* When will bugs go away?
      There are a lot of folks who prefer known bugs to unknown bugs. You should know--I particularly had the financial market folks in mind here, having been informed that they like to lock down the versions of *everything* forever. The Perl 6 approach lets them lock down two different versions of the same thing where those versions don't collide dynamically.
      * What code am I REALLY running?
      Shouldn't be a problem within the debugger, which will know which version you're in. If you're poking around the Perl library, I would hope that different versions of the same thing would be stored close enough together that you can at least see that you have a choice.
      * Where's my data?
      Yes, this is a known issue. The basic question is how to mark the modules that can or can't share resources with other versions. And what should be the default...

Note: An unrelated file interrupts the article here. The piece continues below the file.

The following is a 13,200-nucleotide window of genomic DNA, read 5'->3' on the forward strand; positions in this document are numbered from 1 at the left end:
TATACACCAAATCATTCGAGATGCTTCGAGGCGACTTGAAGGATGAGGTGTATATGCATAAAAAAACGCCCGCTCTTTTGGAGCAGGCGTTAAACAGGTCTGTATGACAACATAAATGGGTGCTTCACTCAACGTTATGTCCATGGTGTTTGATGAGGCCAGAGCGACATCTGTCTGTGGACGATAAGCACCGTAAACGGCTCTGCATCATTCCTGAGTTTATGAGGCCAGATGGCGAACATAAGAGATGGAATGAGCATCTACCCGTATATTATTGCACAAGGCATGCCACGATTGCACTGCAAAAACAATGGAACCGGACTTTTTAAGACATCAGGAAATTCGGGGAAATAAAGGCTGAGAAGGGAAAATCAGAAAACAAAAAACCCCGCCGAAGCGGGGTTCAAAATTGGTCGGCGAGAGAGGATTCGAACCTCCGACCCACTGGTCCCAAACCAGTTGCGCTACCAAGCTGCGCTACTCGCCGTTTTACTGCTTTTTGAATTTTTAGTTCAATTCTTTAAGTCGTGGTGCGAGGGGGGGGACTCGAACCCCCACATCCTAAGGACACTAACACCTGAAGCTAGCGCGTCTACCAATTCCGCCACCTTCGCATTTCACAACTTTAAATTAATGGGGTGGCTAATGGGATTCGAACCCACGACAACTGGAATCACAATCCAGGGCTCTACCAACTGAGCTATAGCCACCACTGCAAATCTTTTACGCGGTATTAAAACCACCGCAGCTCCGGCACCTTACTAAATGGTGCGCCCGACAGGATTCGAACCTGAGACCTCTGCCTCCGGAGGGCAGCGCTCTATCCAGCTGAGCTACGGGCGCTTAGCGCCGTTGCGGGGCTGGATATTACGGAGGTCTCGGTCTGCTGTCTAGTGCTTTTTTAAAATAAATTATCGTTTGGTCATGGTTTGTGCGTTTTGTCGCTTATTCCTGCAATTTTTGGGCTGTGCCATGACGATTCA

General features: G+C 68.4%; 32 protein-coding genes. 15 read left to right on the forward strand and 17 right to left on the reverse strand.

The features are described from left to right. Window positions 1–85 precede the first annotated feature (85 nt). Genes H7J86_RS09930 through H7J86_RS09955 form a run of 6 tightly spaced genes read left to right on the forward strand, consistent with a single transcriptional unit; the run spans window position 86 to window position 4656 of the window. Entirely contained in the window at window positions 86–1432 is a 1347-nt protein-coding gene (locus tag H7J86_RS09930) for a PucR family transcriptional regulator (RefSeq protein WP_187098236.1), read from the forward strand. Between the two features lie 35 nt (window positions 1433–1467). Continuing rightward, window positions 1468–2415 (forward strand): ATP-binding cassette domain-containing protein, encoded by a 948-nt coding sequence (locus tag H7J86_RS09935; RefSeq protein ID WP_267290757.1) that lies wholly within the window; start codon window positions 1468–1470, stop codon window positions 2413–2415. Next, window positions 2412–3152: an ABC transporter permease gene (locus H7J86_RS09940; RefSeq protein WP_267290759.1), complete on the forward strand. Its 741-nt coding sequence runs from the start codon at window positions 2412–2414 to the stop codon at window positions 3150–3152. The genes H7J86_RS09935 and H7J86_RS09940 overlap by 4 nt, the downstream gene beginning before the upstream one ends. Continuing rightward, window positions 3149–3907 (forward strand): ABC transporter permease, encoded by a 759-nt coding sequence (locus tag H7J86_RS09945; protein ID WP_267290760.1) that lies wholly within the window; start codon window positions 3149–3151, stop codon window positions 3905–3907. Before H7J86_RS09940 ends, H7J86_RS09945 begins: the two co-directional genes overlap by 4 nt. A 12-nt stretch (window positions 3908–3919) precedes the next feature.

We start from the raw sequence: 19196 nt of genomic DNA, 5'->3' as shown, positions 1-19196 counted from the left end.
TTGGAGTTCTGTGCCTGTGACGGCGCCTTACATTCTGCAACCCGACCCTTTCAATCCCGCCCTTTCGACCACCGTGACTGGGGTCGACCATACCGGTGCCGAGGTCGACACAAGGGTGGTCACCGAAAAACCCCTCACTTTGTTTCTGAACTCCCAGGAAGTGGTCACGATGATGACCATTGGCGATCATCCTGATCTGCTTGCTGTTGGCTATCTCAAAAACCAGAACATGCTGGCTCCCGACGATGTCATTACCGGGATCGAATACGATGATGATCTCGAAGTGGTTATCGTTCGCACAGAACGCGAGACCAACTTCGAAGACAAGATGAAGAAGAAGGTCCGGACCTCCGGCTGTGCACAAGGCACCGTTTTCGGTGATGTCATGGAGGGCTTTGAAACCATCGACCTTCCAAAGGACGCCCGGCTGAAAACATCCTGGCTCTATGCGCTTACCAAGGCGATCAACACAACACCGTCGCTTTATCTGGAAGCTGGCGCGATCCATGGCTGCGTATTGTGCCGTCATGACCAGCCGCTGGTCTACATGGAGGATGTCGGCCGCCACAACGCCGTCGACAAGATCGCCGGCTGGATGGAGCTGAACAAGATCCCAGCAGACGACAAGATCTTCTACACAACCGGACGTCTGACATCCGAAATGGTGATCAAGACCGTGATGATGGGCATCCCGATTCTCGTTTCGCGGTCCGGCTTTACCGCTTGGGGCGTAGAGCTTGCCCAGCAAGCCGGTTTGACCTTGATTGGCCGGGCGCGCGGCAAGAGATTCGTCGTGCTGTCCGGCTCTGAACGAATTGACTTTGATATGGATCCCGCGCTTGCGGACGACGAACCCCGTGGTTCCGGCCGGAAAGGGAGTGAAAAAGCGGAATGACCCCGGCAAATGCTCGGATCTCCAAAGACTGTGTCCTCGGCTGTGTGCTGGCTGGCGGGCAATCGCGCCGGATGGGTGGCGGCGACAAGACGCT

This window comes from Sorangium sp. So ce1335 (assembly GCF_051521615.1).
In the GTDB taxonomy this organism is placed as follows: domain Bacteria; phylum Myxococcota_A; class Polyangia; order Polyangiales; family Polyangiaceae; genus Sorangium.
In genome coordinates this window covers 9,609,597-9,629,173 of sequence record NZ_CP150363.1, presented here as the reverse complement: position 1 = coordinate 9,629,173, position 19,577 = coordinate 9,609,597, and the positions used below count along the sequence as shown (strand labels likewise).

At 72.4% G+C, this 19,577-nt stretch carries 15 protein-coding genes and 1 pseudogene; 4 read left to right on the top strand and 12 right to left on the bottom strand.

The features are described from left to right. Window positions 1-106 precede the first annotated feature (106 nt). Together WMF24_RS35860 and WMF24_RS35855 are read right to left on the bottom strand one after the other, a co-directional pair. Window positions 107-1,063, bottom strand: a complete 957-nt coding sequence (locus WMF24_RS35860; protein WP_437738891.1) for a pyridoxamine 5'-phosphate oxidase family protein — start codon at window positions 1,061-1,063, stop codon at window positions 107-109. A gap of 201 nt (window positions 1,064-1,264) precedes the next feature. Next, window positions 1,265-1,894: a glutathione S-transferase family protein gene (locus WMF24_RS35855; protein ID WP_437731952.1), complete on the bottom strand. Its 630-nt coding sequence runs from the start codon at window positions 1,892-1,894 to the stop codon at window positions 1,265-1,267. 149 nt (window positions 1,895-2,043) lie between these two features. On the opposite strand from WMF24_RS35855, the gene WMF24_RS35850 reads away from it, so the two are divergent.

* What about C libraries?
      Another known issue, or the same one. Oddly, this shouldn't be a problem with .NET, which is taking the same tack as Perl 6 here, I believe.
      * Feeling bloated?
      Again, that's the external "can't share" problem. Part of the metainfo of a module has to be whether it can coexist with other versions of itself. A database handle is obviously something that can't be shared easily.
      When I first heard about the idea of trying to support having multiple versions of software on your system, I thought that it was a fundamentally broken idea. No, I don't want the added complexity when I think that it will fail, and complicate my life in the process. That opinion hasn't improved with time...